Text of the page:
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This man's dedication to the Boy Scouts shows just how ridiculous their ban on gay leaders is.

It doesn't take a genius to see how cruel it is to have someone spend all their time serving a group that has no plans to love them back.

Hardworking. Honest. Helpful. Respectful.

These are just a few of the many characteristics people associate with being a Boy Scout.

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He might have quit dancing if it wasn't for the support of his 2 dads.

A brave boy pushes the gender norms by opting for ballet over football, and his parents couldn't be happier.

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Robert and Thomas always knew that their son James liked to jump and move.

But they didn't focus on it until friends pointed out his dancing skills at a wedding. Soon after, the family went to see "The Nutcracker," and that's when James made a decision.

"At intermission he said, 'I want to do that,'" explained one of his dads, in a piece called "The Boy Who Could Dance" by It starts with you. It stays with him.

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He survived a 10,000-mile journey to places his wheelchair often couldn't go.

They biked for a year to show that exercise can be for all, even when you're disabled.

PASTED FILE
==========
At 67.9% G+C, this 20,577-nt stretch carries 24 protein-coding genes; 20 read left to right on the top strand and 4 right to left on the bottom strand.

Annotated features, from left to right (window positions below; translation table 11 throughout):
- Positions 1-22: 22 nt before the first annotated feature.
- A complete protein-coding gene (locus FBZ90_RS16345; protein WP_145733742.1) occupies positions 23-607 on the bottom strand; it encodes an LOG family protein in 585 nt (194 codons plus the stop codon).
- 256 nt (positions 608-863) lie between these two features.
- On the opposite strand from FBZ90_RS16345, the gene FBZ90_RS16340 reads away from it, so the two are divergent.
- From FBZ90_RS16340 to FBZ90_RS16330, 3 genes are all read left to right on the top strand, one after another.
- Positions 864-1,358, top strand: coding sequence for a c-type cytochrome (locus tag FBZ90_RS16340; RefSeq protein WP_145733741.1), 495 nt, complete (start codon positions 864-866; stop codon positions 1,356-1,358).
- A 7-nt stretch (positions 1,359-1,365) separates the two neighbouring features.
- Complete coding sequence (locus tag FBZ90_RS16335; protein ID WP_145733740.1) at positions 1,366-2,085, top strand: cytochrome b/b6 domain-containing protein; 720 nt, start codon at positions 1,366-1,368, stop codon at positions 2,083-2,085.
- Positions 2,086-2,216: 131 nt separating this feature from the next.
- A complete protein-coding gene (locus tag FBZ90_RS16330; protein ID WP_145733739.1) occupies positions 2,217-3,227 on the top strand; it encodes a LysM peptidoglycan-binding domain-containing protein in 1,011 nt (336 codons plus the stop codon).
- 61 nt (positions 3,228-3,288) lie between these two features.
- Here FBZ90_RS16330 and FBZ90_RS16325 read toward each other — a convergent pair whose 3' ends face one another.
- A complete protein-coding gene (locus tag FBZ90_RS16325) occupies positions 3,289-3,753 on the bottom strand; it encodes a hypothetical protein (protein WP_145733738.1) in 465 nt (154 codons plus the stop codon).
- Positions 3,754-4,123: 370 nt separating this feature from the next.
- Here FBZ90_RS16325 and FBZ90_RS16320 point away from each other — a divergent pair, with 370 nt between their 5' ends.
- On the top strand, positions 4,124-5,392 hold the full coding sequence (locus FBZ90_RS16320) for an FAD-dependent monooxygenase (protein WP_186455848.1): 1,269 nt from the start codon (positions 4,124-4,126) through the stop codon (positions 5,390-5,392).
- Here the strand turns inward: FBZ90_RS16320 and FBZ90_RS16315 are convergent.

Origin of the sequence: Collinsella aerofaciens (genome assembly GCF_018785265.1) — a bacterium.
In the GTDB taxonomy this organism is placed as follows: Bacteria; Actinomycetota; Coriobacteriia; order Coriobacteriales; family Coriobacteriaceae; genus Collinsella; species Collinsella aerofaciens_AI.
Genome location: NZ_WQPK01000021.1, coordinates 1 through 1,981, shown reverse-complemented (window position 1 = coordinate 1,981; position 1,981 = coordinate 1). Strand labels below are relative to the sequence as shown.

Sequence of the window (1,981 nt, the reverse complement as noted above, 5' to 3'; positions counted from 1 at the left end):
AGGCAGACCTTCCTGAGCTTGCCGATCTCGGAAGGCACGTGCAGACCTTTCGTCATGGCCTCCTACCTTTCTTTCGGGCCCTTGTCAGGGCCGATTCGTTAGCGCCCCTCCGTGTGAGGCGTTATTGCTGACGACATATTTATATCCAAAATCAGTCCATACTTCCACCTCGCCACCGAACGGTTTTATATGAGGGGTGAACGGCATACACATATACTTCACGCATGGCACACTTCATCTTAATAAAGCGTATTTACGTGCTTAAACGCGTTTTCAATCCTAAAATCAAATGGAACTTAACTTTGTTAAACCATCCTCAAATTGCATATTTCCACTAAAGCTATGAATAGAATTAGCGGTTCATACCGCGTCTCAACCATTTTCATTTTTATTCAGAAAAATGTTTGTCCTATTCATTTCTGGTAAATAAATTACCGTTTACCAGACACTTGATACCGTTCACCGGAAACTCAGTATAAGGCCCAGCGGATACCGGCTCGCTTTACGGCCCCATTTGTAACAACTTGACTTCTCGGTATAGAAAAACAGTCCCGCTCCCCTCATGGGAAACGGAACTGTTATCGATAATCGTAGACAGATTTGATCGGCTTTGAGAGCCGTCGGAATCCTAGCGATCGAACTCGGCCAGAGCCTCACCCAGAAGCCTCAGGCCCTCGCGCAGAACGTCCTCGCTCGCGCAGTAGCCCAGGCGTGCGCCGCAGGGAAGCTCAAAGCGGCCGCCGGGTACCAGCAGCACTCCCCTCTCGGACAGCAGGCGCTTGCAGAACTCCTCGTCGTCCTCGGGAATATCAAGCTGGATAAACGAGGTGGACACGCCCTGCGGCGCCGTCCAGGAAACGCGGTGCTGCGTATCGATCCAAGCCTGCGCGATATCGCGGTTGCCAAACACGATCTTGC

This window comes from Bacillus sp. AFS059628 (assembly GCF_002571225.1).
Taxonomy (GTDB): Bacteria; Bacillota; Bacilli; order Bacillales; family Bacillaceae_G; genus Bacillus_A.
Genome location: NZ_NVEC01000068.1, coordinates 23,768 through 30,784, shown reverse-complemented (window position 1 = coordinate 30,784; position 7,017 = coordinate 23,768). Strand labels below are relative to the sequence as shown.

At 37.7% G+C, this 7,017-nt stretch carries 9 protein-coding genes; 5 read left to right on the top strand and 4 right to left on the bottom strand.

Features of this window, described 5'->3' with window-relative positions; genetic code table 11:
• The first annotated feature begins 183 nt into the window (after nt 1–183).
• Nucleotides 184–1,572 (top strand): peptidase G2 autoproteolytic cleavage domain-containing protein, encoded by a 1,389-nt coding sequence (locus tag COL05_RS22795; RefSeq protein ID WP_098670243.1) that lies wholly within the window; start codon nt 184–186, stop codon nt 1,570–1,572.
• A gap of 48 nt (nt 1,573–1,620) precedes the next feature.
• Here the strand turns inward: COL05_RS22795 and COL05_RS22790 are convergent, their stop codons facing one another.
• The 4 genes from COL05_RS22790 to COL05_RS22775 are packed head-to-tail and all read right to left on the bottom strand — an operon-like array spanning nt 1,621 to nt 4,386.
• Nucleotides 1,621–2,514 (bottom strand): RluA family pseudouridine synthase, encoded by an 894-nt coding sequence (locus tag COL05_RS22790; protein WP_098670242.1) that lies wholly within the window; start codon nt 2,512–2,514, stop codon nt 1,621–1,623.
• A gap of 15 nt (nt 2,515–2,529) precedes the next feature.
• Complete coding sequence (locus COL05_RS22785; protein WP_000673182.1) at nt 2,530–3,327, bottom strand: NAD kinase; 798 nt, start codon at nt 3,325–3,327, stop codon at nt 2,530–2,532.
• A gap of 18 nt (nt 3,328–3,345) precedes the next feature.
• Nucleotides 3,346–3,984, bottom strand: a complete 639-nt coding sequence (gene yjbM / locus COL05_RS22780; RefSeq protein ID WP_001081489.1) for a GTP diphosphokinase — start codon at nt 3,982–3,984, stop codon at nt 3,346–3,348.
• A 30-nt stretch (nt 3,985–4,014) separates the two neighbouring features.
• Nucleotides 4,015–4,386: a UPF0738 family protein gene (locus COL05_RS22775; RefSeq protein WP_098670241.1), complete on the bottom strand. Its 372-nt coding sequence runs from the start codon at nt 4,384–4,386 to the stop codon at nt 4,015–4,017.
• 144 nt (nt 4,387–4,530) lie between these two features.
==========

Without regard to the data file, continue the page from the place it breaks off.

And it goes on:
Paralympian Seth McBride was always athletic.

As a kid growing up in Alaska, he enjoyed the intensity of mountain biking and hiking. So he was devastated after a skiing accident at 17 left him paralyzed.

In "The Long Road South," a short film that Seth and his fiancée, Kelly Schwan, produced, he admitted, “I had a hard couple of years after my accident, just trying to come to grips with living in a new body basically. And a body that doesn't behave as I thought it should."

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Some of these pianos are decorated with paint, some with grass. Find them in the park and go nuts.

When I lived in New York, it took a lot to phase me. Between dancers breaking into routines on the subway and poets spontaneously performing on the streets, bold public art was the norm.

But one day I noticed something that actually gave me pause.

It was one of those warm and cuddly "Awww … now THIS is why I love New York moments." As I found myself walking through different boroughs of the city, I'd see brightly colored pianos in parks and other — what I thought were random — outdoor spaces. It turns out that these musical instruments have been sprinkled throughout the communities since 2006.

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